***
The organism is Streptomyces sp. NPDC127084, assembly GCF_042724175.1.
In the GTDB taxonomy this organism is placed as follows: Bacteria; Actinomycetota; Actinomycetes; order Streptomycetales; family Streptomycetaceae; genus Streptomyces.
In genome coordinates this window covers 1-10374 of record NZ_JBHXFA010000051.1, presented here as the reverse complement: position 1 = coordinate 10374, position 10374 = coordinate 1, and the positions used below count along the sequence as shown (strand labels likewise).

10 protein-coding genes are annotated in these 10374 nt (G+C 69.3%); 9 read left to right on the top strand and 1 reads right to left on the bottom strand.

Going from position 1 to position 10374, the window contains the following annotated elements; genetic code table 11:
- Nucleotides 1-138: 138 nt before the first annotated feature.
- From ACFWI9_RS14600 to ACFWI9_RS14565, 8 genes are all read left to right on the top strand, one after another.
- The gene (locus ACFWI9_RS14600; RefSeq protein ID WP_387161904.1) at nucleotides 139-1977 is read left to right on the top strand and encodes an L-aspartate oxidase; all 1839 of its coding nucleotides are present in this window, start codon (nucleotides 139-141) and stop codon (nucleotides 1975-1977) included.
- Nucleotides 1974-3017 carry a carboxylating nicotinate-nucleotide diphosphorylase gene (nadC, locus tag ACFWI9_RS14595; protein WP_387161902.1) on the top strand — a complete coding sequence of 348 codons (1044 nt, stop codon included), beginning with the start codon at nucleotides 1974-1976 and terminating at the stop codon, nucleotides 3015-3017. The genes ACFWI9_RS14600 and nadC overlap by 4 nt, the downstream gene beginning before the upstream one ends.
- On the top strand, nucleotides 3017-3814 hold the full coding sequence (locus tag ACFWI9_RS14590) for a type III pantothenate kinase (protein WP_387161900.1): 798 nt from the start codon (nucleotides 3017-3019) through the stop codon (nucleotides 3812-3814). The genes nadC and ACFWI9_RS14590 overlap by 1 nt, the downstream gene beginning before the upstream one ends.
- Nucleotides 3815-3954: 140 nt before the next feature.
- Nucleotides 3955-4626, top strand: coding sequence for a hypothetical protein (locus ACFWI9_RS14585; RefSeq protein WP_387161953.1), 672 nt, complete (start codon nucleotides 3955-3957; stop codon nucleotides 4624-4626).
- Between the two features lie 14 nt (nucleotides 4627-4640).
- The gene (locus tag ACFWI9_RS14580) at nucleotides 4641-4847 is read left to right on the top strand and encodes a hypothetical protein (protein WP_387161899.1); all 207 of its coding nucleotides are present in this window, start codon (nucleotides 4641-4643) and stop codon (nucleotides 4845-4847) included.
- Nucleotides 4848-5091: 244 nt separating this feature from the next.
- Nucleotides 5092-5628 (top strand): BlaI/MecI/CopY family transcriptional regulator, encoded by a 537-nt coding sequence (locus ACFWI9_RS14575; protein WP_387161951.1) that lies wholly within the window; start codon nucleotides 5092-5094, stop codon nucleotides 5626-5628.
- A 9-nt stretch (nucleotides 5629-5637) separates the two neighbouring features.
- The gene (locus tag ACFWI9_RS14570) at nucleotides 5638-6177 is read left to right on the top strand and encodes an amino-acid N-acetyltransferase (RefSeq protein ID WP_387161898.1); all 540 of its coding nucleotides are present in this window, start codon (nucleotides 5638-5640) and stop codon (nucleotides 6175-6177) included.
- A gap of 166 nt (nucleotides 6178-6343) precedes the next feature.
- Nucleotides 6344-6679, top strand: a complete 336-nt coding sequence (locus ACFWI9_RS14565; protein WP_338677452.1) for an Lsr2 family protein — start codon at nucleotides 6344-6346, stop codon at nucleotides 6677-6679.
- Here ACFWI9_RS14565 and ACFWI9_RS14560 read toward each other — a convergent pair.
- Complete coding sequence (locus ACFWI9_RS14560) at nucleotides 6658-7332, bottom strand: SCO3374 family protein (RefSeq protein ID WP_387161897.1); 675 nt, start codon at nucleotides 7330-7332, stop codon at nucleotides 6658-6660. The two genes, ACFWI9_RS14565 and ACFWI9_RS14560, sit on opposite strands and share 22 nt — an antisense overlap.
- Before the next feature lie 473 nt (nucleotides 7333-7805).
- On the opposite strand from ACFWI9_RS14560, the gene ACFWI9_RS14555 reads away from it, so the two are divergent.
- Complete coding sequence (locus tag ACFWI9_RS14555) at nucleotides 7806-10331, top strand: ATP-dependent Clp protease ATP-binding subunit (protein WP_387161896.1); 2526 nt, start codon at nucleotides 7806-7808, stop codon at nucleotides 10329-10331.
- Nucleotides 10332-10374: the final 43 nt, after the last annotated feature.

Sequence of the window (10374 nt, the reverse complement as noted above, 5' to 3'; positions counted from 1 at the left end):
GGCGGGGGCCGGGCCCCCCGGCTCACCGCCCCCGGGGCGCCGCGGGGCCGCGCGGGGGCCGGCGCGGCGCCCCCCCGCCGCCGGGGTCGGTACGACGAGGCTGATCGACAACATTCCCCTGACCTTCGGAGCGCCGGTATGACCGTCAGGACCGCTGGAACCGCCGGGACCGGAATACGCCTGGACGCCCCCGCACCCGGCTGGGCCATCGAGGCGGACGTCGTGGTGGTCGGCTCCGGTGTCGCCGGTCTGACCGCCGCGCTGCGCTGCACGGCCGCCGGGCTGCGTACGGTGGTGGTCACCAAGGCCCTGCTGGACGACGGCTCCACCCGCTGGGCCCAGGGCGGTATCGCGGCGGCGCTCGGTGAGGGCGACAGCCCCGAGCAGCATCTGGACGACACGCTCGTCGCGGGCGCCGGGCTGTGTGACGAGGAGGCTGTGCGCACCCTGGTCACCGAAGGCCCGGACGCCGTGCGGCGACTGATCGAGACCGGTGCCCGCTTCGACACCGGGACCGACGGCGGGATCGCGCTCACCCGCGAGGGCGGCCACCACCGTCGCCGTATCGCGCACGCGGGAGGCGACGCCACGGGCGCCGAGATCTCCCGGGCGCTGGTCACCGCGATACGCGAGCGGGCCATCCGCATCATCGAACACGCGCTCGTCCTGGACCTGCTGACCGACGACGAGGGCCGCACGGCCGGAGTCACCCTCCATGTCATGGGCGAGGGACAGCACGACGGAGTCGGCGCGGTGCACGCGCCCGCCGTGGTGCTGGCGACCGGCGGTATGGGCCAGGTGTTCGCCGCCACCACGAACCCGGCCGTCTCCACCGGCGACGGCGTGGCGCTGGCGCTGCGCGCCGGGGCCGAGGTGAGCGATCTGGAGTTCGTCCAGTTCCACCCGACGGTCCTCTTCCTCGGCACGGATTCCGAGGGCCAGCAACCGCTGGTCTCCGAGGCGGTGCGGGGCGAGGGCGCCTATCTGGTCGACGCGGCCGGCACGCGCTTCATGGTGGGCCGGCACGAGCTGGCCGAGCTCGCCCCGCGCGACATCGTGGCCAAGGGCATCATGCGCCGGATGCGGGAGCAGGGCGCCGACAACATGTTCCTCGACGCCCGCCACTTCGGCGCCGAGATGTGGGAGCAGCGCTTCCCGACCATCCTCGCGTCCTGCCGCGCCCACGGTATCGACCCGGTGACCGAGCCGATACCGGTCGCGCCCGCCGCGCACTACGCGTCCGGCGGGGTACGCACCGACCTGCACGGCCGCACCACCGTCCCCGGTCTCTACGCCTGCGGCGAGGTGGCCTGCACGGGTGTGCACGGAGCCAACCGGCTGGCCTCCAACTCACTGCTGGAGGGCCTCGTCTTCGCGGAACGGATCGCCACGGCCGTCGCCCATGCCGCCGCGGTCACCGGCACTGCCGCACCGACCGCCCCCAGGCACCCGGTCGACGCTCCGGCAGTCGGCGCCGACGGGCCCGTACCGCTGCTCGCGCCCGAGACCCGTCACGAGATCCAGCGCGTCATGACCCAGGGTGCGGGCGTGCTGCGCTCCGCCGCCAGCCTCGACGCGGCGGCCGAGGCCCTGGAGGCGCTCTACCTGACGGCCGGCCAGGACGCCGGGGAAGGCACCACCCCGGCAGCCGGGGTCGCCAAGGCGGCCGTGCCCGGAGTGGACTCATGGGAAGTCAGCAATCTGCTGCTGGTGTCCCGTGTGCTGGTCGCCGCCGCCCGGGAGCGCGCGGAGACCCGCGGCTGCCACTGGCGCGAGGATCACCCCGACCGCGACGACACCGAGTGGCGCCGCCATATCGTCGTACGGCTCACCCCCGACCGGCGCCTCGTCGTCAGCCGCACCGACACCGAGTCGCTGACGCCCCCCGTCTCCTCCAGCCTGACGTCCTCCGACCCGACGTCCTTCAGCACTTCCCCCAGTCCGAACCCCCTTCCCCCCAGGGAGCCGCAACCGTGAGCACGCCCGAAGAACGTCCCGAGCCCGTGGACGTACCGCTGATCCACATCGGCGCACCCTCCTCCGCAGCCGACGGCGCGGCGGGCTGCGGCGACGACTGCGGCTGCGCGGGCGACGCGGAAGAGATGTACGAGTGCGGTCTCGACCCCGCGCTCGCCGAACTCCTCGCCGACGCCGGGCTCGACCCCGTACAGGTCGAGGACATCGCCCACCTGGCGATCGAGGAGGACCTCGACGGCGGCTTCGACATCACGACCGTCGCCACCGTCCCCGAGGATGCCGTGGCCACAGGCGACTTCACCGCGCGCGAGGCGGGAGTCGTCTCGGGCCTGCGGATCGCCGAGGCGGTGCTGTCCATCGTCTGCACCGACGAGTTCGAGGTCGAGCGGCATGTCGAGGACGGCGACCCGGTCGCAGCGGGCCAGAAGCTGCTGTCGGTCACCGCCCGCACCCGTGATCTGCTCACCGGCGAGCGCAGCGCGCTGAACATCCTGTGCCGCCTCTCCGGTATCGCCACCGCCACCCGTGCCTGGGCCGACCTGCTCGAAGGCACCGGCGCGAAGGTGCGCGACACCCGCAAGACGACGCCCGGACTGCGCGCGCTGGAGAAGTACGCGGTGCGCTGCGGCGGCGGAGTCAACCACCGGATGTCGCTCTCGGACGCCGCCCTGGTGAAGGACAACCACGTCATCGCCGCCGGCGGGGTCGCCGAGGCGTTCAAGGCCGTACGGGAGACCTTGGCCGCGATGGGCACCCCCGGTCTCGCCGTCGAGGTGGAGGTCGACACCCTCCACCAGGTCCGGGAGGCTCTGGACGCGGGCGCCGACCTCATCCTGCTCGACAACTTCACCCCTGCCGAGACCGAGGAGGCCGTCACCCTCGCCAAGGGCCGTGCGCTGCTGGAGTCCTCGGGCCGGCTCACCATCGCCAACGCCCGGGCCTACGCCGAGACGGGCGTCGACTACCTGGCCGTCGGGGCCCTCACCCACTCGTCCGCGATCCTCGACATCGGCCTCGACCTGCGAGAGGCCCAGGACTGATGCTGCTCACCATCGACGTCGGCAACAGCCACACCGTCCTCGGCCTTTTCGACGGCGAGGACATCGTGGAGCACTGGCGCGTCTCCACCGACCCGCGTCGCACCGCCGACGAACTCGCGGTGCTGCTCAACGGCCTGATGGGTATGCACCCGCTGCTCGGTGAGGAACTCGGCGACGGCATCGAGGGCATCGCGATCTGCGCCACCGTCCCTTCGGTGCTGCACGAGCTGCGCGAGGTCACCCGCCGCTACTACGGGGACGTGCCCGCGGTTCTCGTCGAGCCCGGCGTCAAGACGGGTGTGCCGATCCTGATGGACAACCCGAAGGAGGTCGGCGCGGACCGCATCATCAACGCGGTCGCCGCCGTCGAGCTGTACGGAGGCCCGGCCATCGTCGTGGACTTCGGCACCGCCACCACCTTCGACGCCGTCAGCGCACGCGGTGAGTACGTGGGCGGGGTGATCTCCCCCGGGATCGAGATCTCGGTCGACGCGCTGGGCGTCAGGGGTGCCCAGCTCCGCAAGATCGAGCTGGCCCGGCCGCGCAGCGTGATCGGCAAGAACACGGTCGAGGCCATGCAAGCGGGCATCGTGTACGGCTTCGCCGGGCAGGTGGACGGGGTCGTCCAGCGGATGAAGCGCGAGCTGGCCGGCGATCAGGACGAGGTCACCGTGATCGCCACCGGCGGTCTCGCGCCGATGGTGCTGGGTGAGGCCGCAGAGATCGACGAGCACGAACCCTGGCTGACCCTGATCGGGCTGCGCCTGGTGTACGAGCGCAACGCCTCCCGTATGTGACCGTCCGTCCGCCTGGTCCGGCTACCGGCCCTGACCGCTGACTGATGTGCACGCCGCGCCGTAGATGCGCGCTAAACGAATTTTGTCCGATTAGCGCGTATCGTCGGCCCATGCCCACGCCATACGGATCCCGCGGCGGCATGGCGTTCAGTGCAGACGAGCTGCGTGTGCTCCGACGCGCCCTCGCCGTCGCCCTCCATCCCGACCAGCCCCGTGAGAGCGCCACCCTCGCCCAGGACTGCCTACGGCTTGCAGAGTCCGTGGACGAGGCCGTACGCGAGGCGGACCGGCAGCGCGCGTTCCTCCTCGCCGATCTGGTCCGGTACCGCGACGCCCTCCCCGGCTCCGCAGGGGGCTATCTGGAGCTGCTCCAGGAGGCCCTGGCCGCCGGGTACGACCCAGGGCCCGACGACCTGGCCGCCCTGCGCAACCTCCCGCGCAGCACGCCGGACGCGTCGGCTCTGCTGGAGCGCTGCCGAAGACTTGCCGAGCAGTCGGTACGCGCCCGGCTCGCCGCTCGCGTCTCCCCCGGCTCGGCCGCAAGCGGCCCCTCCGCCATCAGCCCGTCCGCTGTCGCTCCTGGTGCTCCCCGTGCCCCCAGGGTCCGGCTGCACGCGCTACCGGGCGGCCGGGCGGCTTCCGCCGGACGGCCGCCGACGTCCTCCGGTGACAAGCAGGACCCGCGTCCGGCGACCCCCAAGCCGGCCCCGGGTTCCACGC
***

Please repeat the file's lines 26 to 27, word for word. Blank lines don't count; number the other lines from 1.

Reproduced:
- Nucleotides 10332-10374: the final 43 nt, after the last annotated feature.

Sequence of the window (10374 nt, the reverse complement as noted above, 5' to 3'; positions counted from 1 at the left end):